If you’re having a craving for tea, I’ve got just the thing! If you go to the corner of Court and Tremont Streets in Boston and look up, you’re likely to see this huge teapot steaming away. Built by Hicks & Badger in 1873, this giant kettle has been a Boston tourist attraction for many years. The teapot has an apparatus inside that makes it “steam” year round. Locals say the steam is much more pronounced in the colder months.
The “Big Teapot” is perhaps best known for its part in a major publicity stunt held in 1875, when a contest was held to guess the exact capacity of the giant kettle. Over 13,000 guesses were submitted and more than 10,000 spectators filled the square on the day the capacity of the kettle was measured. It took over an hour for Boston’s Sealer of Weights and Measures to fill the kettle and learn exactly how much it would hold. At 1:05 the total was announced: 227 gallons, 2 quarts, 1 pint and 3 gills.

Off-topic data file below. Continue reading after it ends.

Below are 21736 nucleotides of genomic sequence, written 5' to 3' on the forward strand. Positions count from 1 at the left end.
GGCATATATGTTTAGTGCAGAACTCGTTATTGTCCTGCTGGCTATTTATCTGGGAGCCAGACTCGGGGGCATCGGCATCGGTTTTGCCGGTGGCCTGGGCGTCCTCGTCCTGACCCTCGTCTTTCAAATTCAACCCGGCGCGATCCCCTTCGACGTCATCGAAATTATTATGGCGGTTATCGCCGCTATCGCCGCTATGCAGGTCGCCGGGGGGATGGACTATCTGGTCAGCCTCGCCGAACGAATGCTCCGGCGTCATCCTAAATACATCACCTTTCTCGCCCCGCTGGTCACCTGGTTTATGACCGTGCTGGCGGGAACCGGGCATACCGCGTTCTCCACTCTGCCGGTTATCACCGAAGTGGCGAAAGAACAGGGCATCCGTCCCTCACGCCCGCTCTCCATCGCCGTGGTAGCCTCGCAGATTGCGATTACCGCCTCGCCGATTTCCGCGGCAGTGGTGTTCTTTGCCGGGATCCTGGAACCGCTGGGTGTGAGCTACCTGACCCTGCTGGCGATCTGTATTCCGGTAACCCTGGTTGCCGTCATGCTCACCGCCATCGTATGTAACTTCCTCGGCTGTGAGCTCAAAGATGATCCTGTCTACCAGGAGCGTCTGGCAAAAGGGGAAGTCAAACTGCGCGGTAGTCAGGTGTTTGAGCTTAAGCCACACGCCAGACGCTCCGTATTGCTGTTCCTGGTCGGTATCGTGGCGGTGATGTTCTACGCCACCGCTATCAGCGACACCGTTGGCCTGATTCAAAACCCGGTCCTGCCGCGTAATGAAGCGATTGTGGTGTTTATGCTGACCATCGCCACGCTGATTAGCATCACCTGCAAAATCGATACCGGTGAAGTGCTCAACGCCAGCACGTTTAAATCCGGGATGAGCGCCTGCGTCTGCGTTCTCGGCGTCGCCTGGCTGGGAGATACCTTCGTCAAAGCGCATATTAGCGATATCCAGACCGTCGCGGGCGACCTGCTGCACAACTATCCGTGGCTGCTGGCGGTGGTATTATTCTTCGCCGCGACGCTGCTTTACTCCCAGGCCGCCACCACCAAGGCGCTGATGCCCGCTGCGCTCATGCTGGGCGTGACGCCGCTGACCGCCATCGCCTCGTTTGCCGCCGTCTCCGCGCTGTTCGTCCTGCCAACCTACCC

We don’t know the actual weight of the teapot itself, so I’m just going to calculate the weight of the tea that would fit in the pot:
227 gallons=1890.91 pounds
2 quarts= 4.165 pounds
1 pint=1.04375 pounds (at room temperature and sea level)
3 gills (each of which is about 5 oz.)= 0.978 pounds (at room temperature and sea level)
For a grand total of 1897.09675 lbs.
Conclusion: This pot of tea weighs more than me.
The Fat Chick
By the way, here’s a few ways to satisfy some other things you might be craving:
Want to get your workout program off the ground? Try my book, “The Fat Chick Works Out!”
Craving justice and equality in health care? Why not consider taking the time to create a video for the Resolved project hosted by The Association for Size Diversity And Health as well as the Size Diversity Task Force. But hop to it! The Size Diversity Task Force deadline is in just one week!